GR 703LP GR 703LP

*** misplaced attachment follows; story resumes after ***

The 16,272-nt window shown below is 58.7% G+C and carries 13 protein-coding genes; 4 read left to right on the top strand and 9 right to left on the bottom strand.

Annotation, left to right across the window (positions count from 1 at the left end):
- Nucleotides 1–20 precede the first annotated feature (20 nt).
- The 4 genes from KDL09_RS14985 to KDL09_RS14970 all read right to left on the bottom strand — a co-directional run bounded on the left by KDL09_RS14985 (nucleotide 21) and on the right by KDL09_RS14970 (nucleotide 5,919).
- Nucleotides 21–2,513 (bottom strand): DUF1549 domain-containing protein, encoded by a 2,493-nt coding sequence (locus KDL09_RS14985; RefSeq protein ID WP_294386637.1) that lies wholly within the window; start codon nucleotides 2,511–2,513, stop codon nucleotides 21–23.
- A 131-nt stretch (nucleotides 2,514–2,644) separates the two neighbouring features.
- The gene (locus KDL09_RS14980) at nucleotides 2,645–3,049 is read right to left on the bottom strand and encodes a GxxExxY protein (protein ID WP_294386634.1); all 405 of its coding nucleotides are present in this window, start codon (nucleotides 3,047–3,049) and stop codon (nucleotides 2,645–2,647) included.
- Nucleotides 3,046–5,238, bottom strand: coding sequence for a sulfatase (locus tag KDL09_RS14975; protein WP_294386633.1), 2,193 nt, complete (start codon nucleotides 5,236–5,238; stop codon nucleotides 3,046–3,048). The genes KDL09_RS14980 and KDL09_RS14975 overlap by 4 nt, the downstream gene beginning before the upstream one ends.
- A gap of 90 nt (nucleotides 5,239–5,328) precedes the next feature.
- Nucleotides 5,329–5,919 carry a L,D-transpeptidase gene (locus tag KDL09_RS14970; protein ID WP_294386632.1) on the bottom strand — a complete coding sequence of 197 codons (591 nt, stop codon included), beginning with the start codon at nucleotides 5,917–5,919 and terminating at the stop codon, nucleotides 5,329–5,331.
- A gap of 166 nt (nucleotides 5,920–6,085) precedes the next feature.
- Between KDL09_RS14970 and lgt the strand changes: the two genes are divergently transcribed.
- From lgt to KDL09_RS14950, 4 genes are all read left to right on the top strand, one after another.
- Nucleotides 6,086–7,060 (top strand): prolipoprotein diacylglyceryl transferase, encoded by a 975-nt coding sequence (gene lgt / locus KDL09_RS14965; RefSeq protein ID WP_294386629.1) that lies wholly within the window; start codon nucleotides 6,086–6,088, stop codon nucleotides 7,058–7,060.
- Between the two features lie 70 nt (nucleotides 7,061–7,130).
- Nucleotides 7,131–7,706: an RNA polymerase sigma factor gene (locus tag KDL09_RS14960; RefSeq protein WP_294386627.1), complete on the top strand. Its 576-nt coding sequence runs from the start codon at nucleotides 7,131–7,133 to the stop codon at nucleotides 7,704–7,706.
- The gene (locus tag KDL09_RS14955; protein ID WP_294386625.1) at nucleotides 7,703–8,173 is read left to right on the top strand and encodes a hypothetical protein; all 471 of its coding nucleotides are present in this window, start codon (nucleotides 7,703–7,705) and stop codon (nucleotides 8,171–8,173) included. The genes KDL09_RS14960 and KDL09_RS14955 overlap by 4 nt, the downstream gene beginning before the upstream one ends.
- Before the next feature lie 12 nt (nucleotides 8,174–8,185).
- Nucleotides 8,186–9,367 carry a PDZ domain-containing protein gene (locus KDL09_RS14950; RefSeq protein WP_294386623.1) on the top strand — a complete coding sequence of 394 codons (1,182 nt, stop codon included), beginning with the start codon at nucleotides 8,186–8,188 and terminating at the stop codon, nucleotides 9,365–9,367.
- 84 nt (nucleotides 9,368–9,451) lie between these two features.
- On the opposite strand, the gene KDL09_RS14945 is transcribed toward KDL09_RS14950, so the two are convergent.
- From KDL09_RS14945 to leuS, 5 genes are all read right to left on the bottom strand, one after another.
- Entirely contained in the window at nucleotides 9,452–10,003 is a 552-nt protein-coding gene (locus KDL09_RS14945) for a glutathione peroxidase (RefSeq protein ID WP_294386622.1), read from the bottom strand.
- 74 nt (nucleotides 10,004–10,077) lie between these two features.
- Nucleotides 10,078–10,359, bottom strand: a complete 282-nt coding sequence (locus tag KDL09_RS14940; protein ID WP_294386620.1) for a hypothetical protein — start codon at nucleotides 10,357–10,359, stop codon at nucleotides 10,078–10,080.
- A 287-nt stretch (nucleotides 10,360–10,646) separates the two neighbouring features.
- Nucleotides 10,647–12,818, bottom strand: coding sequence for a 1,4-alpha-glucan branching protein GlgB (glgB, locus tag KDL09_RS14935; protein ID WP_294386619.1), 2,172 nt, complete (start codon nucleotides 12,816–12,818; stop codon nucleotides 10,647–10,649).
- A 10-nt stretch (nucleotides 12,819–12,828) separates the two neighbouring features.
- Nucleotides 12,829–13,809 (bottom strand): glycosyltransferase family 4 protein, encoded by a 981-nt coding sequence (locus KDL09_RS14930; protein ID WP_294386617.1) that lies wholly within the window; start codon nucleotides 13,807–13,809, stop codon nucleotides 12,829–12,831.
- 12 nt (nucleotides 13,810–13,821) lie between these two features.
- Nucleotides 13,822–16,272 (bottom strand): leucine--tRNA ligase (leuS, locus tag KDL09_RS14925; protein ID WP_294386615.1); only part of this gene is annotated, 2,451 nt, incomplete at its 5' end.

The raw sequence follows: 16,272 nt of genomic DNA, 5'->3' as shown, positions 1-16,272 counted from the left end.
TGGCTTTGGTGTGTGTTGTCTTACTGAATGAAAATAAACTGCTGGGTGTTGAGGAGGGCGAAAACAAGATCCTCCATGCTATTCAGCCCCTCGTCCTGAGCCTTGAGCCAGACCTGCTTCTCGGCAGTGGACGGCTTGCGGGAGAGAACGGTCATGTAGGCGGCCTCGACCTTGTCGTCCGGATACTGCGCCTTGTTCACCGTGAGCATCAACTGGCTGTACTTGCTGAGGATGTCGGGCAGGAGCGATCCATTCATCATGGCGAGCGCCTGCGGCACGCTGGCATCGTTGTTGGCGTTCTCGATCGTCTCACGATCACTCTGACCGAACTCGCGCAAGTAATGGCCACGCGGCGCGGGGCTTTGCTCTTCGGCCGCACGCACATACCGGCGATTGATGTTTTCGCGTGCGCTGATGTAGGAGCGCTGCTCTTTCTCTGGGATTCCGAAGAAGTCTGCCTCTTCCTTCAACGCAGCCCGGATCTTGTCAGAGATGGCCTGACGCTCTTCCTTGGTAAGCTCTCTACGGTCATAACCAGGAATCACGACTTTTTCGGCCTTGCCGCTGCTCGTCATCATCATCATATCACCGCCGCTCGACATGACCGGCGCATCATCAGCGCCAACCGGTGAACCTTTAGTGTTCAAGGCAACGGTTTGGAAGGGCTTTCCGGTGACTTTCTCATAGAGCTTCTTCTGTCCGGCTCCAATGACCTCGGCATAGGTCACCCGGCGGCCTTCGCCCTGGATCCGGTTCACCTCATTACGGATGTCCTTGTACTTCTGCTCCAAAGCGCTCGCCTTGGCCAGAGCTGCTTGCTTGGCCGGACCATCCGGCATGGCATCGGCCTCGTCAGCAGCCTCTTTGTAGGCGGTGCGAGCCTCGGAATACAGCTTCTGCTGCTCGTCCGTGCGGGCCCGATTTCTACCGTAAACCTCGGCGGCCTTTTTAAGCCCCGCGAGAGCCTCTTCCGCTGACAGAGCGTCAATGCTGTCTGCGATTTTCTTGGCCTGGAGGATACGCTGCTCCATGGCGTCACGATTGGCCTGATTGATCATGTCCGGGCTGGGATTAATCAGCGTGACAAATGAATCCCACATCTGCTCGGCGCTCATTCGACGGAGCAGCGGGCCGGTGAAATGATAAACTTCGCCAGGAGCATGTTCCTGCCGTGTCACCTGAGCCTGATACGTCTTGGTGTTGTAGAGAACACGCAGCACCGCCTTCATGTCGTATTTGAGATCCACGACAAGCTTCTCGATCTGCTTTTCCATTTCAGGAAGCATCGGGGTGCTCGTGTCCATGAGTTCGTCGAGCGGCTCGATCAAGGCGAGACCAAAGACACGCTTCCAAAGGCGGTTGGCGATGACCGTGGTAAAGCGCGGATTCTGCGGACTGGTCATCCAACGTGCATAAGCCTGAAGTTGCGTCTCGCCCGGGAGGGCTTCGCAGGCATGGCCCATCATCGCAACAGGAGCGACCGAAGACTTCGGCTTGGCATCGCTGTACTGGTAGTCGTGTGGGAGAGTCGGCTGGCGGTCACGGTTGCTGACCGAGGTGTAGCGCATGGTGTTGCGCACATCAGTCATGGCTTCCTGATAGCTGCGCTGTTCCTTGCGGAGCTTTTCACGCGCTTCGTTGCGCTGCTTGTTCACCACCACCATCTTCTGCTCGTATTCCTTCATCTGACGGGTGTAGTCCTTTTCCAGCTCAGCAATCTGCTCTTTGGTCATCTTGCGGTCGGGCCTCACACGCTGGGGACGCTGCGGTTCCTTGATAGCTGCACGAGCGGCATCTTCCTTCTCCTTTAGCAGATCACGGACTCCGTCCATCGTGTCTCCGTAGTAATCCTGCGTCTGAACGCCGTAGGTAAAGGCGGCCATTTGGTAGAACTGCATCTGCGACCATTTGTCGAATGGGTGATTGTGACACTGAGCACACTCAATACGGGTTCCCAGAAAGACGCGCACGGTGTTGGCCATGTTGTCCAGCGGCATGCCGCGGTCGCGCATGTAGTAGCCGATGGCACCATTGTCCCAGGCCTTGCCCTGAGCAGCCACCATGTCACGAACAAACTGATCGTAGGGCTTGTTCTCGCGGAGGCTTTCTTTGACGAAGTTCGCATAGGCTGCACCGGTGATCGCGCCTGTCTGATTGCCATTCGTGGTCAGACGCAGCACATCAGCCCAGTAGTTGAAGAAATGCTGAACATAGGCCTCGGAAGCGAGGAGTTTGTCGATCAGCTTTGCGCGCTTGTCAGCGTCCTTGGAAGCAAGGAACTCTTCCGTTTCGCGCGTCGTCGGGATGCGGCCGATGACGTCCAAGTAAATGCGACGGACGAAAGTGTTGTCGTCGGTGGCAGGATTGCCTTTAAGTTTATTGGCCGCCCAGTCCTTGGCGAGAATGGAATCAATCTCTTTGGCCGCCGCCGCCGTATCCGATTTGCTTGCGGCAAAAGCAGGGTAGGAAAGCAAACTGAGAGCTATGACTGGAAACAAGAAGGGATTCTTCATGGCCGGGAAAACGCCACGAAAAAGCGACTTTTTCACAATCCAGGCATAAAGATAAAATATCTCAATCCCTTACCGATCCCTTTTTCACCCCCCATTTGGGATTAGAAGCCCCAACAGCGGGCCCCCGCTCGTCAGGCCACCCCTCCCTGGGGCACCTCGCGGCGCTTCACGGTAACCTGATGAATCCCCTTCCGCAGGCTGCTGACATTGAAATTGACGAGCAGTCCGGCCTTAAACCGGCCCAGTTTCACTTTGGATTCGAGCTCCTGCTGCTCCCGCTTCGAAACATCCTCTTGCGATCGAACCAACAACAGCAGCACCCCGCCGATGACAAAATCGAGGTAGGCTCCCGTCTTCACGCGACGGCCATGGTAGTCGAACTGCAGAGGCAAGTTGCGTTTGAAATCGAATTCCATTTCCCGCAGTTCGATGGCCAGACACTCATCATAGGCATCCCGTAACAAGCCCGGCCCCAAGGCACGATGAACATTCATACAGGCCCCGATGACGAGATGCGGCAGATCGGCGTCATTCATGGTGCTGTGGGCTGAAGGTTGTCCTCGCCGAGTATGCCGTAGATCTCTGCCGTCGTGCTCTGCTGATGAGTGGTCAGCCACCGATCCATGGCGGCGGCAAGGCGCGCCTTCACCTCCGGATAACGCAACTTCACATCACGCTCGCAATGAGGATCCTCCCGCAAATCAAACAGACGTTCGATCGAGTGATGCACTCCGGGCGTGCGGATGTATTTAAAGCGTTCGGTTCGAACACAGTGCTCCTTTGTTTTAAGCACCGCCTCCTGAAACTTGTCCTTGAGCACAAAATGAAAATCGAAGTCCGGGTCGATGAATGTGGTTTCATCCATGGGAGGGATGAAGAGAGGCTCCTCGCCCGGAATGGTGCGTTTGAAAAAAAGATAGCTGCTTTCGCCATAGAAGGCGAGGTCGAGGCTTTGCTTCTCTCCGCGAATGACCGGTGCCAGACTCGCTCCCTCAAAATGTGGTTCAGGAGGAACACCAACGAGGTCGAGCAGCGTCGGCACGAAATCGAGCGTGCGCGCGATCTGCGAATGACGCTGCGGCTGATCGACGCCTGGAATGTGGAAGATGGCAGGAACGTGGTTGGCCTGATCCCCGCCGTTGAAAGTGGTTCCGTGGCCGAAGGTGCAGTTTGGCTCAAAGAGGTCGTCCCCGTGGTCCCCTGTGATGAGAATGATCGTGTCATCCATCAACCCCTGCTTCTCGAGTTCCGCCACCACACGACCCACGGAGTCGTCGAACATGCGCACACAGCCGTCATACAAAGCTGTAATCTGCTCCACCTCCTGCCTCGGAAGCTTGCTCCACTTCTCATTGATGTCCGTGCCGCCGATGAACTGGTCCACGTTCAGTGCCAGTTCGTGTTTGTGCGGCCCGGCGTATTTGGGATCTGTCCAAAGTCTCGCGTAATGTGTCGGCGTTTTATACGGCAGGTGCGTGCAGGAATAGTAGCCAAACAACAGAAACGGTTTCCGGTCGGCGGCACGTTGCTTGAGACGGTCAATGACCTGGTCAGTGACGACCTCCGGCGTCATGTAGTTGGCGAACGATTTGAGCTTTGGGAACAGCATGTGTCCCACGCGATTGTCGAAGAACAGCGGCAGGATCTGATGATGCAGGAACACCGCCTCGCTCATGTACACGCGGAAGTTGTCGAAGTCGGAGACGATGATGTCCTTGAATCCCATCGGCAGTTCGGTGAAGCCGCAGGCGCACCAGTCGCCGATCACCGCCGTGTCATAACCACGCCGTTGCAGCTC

LP version. 180-gram vinyl. 2010 release. The debut album by Tuareg band Tamikrest. "As far as I'm concerned, it's Tinariwen who created the path," declares Ousmane Ag Mossa, frizzy-locked leader of Tamikrest, in a pre-emptive strike against a thousand inevitable questions. "But the way I see it, if younger bands don't come through, then Touareg music will eventually die. They created the path and now it's up to us to walk down it and create the future." Mossa was born in a village called Tinzaouaten, a solitary speck squeezed up against Mali's northeastern border with Algeria. With his constant friend Cheikh Ag Tiglia, Mossa would write songs and perform them at the school shows. He learned the Tamashek guitar style by listening to a particular cassette that Tinariwen's leader, Ibrahim aka Abaraybone, had recorded in Algeria in 1998. In 2002, events once again undermined the tenuous calm and stability in Tinza. The village was home to one of the southern desert's most infamous freedom fighters and warlords, Ibrahim ag Bahanga. For this reason it became a military no-go zone. Mossa's father left to live with his eldest sons in Libya, and both Mossa and Tiglia went south to Kidal, where they would form Tamikrest and develop their style and their fan base among Kidal's younger generation. They knew the Tamashek guitar style intimately, but they were also deeply into rap, metal, Maghrebi pop, and Afro-disco music from Côte d'Ivoire. In late 2007, Tamikrest member Pino contacted Manny Ansar, the director of the now-world-famous Festival in the Desert, and clinched a gig for Tamikrest. The band found the money to transport themselves the 600 miles eastward to Timbuktu. In the silky dunes of Essakane they met Dirtmusic, a group of rock 'n' roll veterans from the USA and Australia. It was one of those meetings fashioned by fate in the workshops of destiny. Chris Eckman of Dirtmusic remembers the meeting thus: "On our first morning in Essakane we woke up hearing music, so we went across the sand to the tent opposite ours and that's where Tamikrest was playing. Chris Brokaw grabbed his dobro and headed over, then Hugo and I eventually did the same and basically for three days we didn't leave." The friendship formed at Essakane grew in the following months and lead to an invitation by Dirtmusic to come to the Malian capital Bamako to make an album, and contribute to Dirtmusic's own oeuvre. After another epic journey of 1,200 miles, by car and bus, Mossa, Mohammedine, and crew entered their first professional studio and Adagh was born.